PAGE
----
Doing My Best to Clean Up the Past

I felt the snap-crackle in the air and found myself going back in time. I never know where I’ll end up. I used to try and guess. Once I thought for certain that I was going to the battle of Agincourt, but then I found myself at the tennis match of Bobby Riggs and Billy Jean King. I was right in sensing that it was a battle though.

The air shook and vibrated, there was a whooshing sound, and this time I ended up, lo and behold at the signing of the Treaty at Versailles in 1919. It was nice because it was the first time I’d been to France. It turns out it still counts as visiting a country when you’re there at an earlier time than now.

Everyone seemed tired. World War One had just ended. There’s something about war that’s similar to raising kids in that everyone’s exhausted.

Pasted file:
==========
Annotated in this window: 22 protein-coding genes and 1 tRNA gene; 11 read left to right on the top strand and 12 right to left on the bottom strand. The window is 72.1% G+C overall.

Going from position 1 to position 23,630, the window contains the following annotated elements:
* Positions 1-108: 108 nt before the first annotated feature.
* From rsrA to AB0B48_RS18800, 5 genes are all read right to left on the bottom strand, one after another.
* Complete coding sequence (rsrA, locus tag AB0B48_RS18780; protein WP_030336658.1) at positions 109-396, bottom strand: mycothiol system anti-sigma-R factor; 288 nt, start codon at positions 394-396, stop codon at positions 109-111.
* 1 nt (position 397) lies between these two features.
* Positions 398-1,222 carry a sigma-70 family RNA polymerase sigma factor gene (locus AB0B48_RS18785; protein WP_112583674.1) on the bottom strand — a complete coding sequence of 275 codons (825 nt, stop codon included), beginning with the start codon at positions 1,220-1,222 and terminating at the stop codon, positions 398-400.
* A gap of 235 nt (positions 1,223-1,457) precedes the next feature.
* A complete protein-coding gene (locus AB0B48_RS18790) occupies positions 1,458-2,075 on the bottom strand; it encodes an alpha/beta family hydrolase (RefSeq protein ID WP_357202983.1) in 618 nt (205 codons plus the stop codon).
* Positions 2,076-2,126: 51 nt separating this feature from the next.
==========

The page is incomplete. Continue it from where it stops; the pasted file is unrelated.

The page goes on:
Outside the hall where the treaty that spelled out the terms of Germany’s surrender was being drawn up, I came upon a particularly distraught German soldier sitting on a bench.

I said, “I’m sorry about your loss.” I wasn’t, but I learned from funerals it’s the correct thing to say.

The German soldier said, “Germany may be down, but the Motherland shall rise again.”

I said, “Yes, that’s true. But like waves on the ocean, things fall, rise and fall again.” I’m amazing at philosophy when I have exact knowledge of the profound outcome.

When the soldier introduced himself as Adolf Hitler, I suggested he consider a career as an actor in the German cinema. I mentioned that his classical good looks and obvious charisma would make him a renowned movie star. I was hoping that my encouragement would help him make a career change.

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